MIAMI — Don Shula revisited Spygate on Friday, saying his earlier criticism of the New England Patriots was ill-advised.

"I'm probably not the guy that should have said it," he said.

Shula coached the 1972 Miami Dolphins to the NFL's only perfect season. New England will finish 19-0 if it beats the New York Giants in the Super Bowl.

In November, Shula said the Patriots' success was diminished by the spying scandal that prompted stiff punishment from the NFL early in the season. On Friday, he acknowledged that because the Patriots threaten to match his team's perfect-season achievement, his comments could be interpreted as sour grapes.

"I think a lot of people, when I said it, perceived it as helping yourself," Shula said.

Following the Patriots' season opener, the NFL determined New England used a video camera to spy on opposing coaches and steal signals. Commissioner Roger Goodell fined coach Bill Belichick $500,000 and docked the team $250,000 and a first-round draft pick in 2008.

"As I mentioned, I didn't fine them," Shula said. "I didn't take away the draft choice. I wasn't the one that coined the term 'Spygate.' All those things happened, and all I did was refer to them."

RAIDERS DENY REPORT: The Oakland Raiders denied a report Friday that owner Al Davis asked coach Lane Kiffin to resign. ESPN, citing unidentified sources, reported that Davis drew up a resignation letter for Kiffin two weeks ago, but the coach refused to sign it. Kiffin has two years left on the contract he signed last January. "There is no issue here," Raiders senior executive John Herrera said. "There's nothing to it." Kiffin declined to address the report when asked about it by ESPN at the Senior Bowl in Mobile, Ala. Speculation about Kiffin's status began three weeks ago after reports surfaced following the season that he wanted to fire defensive coordinator Rob Ryan. The Raiders dismissed those reports and announced that Ryan was staying on as coordinator.

BRADY NO-SHOW AGAIN: For the second consecutive day, Patriots quarterback Tom Brady wasn't in the locker room or at practice when reporters and cameramen were allowed inside Friday. During the 45-minute period, several cameramen lingered near his locker, but he didn't show up. Nor was he there for the first 12 minutes of practice that the media were allowed to watch. New England coach Bill Belichick said reporters would be informed after practice if Brady participated. There was no word after it ended, and calls to the Patriots were not returned. Brady was photographed in New York on Monday wearing a protective boot on his right foot. He took it off later in the day and hasn't been photographed wearing it since.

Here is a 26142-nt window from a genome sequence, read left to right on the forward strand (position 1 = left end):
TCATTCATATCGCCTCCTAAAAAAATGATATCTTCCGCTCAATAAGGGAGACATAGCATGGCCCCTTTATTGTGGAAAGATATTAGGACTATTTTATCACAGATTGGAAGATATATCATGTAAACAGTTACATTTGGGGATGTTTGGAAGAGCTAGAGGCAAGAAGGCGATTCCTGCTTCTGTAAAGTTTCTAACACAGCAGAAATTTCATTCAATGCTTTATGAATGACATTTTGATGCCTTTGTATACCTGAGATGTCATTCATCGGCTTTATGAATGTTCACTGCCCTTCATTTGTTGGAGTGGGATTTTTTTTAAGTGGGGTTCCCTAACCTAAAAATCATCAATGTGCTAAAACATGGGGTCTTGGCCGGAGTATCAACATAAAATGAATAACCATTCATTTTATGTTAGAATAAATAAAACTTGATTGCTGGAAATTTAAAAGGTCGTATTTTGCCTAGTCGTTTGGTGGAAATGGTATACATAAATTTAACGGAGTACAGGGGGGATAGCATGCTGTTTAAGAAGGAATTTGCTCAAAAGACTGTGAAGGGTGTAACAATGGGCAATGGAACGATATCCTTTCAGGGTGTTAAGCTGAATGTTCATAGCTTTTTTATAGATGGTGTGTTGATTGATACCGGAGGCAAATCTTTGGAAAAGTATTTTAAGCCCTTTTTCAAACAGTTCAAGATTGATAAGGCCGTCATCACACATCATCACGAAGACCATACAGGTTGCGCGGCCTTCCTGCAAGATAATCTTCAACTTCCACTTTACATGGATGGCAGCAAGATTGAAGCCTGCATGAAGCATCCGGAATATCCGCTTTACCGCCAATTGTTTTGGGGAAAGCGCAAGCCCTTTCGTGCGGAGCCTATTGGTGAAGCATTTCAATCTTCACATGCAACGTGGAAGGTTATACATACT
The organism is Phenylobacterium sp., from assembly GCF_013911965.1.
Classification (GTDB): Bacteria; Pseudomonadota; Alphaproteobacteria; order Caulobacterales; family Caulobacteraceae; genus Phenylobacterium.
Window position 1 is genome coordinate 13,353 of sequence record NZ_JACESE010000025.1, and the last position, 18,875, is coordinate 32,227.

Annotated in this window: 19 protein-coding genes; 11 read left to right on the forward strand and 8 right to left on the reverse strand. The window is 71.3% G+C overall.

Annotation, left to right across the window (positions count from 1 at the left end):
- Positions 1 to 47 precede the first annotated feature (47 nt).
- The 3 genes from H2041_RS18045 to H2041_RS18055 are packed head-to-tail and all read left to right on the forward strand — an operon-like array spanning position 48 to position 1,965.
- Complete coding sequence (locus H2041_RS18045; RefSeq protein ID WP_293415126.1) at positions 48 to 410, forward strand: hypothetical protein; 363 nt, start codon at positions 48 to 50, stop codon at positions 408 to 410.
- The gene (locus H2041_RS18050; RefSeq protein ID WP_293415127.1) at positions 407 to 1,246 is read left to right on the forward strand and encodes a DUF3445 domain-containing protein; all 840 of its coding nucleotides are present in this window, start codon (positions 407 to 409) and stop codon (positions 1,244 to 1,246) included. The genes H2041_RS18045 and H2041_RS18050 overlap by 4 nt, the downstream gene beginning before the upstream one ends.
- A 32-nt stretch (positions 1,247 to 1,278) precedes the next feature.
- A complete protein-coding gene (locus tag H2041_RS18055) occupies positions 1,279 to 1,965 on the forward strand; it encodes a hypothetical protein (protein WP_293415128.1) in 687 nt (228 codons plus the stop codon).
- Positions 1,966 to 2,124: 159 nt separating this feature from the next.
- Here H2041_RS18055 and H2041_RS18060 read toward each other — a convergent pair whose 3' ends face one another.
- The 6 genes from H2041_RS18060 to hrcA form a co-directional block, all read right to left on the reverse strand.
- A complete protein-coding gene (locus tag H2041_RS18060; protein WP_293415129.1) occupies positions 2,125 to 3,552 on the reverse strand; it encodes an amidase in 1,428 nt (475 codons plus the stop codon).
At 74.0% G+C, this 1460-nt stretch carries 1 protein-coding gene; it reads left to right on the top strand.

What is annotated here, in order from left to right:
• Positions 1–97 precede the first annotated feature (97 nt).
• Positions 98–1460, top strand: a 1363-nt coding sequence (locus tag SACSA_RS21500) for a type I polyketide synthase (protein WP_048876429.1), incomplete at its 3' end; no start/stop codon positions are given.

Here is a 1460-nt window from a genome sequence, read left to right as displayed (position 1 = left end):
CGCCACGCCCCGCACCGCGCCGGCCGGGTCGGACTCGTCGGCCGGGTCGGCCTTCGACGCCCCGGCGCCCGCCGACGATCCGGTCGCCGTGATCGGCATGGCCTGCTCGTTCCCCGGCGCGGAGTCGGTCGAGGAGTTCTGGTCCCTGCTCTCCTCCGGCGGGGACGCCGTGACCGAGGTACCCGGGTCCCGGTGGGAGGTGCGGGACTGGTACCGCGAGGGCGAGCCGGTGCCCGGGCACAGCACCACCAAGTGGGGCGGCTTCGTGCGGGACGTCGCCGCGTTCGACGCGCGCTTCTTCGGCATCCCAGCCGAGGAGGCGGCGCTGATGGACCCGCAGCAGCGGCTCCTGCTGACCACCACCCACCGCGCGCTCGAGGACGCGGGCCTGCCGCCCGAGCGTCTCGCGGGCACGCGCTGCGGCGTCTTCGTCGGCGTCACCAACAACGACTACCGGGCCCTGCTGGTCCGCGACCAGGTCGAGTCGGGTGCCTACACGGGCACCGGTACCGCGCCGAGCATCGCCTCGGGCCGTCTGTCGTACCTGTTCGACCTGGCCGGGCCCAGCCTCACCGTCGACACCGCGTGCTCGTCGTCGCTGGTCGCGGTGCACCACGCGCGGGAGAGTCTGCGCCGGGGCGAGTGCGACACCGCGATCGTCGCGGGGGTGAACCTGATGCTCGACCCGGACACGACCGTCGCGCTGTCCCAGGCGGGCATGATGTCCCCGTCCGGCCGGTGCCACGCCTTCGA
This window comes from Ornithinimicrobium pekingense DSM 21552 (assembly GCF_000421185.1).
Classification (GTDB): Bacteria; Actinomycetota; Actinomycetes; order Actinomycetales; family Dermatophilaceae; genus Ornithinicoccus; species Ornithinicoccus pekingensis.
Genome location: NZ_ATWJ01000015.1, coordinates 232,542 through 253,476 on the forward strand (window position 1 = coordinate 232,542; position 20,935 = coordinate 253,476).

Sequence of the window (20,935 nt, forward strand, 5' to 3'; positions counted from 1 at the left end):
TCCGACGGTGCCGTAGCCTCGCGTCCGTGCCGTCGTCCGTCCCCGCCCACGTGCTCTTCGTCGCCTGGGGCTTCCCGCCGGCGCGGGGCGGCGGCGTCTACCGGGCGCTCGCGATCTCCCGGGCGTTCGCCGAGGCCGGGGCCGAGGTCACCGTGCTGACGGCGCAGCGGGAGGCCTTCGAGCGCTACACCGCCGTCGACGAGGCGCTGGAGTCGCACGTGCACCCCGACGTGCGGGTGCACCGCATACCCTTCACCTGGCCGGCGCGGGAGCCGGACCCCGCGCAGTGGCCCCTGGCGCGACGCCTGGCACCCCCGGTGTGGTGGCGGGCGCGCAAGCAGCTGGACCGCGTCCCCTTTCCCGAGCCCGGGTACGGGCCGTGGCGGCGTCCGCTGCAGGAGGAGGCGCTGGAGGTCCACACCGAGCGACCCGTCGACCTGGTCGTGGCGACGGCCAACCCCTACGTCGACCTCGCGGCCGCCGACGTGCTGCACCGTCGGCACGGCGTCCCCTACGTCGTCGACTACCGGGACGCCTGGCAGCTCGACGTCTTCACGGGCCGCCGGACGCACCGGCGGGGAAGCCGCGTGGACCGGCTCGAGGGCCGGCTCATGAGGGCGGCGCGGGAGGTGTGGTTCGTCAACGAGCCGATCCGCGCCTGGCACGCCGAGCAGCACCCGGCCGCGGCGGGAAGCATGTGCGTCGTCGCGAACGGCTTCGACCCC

TITANS GO BACK TO SCHOOL: Titans quarterback Vince Young and defensive back Michael Griffin are going back to school. The former University of Texas players are enrolled for the spring semester at the Austin campus, an official in the registrar's office confirmed Friday. Young, who left for the NFL in January 2006 shortly after winning a national championship, has enrolled as a full-time student again. Griffin, the team's top draft pick last year, also has enrolled for the spring semester. Young's marketing manager, Mike Mu, said finishing college and earning a degree have always been important to his client.

GARCIA REPLACES FAVRE: Buccaneers quarterback Jeff Garcia is headed to the Pro Bowl for the fourth time, replacing Green Bay's Brett Favre on the NFC roster. Favre, who was chosen as the starter for the annual all-star game, had said he was unsure whether he would play after leading the Packers to the NFC championship game. Garcia signed with Tampa Bay as a free agent last winter and led the team to the NFC South title. He made three consecutive appearances in the Pro Bowl from 2000-02 with the 49ers. The other NFC quarterbacks are Tony Romo and Matt Hasselbeck. Garcia is the only Tampa Bay player making the trip to Hawaii.

THURMAN AWAITS DECISION: Suspended Bengals linebacker Odell Thurman expects to learn in a few weeks whether the NFL will reinstate him for next season, ending his two-year banishment. Thurman has applied for reinstatement and should know in mid-February whether commissioner Roger Goodell will allow him back in the game, agent Safarrah Lawson said.

While Goodell weighs his case, Thurman is pursuing a federal employment complaint against the league, claiming he was given an unusually long suspension because he is an alcoholic.

Thurman, a second-round draft pick in 2005, showed immense promise as a rookie. He started 15 games at middle linebacker, led the team in tackles and tied the team rookie record with five interceptions.

He was suspended for the first four games of the 2006 season after skipping a drug test. The suspension was extended to the full season after he was arrested for drunken driving. He pleaded no contest and was sentenced to six days in a treatment center.